The ‘quiet eye’ (QE) approach to visually-guided aiming behavior invests fully in perceptual information’s potential to organize coordinated action. Sports psychologists refer to QE as the stillness of the eyes during aiming tasks and increasingly into self- and externally-paced tasks. Amidst the ‘noisy’ fluctuations of the athlete’s body, quiet eyes might leave fewer saccadic interruptions to the coupling between postural sway and optic flow. Multifractality in postural sway is a robust predictor of both visual and haptic perceptual responses. Postural sway generates optic flow centered on an individual’s eye height. So, we manipulated the eye height part way through a golf-putting task for participants trained in QE or trained technically as per conventional golf putting. We predicted that perturbing the eye height by attaching wooden blocks below the feet would perturb the putting more so in QE-trained participants than in those trained technically. We also predicted that responses to this perturbation would depend on multifractality in postural sway. Specifically, we predicted that less multifractality would predict more adaptive responses to the perturbation and higher putting accuracy. Results supported both predictions. QE training and lower multifractality led to more frequent successful putts, and the perturbation of eye height led to less frequent successful putts, particularly for QE-trained participants. Models of radial error (i.e., the distance between the ball’s final position and the hole) indicated that lower estimates of multifractality due to nonlinearity coincided with a more adaptive response to the perturbation. These results challenge the past suggestions that reduced multifractality might be a signature of diseased posture. Instead, they suggest that reduced multifractality may act in a context-sensitive manner to restrain motoric degrees of freedom to achieve the task goal.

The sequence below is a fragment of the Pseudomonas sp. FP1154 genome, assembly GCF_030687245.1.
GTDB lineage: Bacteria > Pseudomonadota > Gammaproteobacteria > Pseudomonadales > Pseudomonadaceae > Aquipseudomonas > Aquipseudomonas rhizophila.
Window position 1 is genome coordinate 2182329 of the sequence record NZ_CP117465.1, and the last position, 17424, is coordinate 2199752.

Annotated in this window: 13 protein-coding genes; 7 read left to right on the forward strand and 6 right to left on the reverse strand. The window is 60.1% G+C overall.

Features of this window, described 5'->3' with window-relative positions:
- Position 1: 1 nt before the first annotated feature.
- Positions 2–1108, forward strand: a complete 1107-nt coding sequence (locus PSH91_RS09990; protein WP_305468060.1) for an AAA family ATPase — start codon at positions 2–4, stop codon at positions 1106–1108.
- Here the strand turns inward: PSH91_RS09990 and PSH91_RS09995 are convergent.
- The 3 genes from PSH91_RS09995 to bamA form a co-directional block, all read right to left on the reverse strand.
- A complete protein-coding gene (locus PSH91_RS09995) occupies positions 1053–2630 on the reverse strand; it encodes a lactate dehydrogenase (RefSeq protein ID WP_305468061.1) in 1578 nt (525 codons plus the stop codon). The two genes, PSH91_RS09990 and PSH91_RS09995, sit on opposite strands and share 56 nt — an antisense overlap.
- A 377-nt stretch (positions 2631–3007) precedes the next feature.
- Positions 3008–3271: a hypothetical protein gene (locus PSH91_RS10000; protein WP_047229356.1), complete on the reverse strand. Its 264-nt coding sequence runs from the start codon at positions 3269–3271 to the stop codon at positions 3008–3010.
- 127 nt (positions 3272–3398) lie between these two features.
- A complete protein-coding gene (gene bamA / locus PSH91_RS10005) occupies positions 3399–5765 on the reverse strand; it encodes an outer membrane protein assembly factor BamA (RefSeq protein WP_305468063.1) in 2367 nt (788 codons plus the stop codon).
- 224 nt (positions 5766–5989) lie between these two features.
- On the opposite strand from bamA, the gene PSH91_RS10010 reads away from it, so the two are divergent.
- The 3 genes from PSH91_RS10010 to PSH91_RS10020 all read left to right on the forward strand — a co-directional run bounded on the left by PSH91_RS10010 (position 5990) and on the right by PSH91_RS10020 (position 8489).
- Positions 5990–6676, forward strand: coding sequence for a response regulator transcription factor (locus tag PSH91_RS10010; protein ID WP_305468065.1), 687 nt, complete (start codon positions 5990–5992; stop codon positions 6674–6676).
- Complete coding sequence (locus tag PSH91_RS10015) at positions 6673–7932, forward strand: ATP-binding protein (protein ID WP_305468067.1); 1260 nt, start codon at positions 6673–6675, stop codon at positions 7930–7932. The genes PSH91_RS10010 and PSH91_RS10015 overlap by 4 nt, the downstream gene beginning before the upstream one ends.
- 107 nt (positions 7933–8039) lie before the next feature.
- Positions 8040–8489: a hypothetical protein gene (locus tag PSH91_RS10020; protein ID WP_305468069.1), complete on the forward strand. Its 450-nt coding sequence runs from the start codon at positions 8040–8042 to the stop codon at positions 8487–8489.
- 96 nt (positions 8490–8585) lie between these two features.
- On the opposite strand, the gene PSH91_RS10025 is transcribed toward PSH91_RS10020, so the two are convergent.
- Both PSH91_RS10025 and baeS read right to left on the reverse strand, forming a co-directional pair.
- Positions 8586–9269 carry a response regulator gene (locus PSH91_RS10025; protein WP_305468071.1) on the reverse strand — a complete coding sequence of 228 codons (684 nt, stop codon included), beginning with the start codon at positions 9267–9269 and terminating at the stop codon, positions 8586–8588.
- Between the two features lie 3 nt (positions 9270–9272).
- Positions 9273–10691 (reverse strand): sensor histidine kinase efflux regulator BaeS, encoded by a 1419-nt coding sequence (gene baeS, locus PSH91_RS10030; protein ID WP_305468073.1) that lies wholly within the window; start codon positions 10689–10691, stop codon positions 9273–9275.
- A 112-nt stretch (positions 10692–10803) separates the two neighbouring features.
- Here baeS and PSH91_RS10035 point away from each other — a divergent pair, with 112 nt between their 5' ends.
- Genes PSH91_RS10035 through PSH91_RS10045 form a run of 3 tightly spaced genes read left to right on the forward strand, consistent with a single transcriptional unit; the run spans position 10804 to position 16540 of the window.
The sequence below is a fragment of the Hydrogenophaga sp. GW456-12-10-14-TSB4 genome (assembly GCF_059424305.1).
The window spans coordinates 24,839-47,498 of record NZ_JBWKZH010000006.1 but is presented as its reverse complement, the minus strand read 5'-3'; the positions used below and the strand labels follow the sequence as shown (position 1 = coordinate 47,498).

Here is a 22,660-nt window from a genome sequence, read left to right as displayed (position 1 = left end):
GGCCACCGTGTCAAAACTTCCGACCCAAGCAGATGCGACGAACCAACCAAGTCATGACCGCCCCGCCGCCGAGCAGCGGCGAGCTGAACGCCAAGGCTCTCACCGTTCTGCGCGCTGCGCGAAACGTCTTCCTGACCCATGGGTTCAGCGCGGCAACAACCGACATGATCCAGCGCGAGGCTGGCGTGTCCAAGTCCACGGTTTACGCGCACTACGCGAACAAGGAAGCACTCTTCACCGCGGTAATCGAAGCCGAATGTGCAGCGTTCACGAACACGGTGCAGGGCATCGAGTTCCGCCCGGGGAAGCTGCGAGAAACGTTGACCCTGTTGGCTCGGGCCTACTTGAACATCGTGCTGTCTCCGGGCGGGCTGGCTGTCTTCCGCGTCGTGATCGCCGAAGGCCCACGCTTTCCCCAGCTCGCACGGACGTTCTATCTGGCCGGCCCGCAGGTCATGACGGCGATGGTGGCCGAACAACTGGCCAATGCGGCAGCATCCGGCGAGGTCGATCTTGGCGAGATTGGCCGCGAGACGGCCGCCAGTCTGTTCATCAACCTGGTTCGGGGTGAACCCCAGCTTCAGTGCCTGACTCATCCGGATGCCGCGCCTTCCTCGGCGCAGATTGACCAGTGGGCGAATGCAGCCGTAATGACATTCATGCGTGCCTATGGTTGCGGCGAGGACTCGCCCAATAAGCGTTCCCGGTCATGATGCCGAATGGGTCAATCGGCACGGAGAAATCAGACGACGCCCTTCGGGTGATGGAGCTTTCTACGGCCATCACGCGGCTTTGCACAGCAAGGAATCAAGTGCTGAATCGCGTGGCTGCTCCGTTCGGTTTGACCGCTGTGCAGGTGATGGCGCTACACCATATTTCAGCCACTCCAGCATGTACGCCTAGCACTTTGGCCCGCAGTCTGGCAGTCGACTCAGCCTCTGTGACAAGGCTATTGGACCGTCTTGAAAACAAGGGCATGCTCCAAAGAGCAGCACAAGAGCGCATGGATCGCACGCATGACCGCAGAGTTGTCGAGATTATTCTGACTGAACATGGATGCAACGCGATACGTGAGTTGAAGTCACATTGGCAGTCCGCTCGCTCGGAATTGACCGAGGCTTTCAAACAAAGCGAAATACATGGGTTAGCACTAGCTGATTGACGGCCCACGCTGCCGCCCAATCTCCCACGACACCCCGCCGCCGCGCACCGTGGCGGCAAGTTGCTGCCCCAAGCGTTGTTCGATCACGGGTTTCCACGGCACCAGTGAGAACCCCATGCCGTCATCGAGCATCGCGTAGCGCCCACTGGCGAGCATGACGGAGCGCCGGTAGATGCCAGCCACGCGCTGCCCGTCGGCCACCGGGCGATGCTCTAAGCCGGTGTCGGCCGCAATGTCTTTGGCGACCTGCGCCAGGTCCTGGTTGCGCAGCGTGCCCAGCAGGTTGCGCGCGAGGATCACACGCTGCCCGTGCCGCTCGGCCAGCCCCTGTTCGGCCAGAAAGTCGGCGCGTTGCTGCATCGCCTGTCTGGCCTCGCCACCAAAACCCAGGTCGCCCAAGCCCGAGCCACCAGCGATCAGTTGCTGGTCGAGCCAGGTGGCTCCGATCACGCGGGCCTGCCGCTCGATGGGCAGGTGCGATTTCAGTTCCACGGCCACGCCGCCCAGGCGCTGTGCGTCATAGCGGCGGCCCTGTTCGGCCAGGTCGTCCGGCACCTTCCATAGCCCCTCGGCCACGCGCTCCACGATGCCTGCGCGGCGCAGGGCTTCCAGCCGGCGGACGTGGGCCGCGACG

bioRxiv Subject Collection: Neuroscience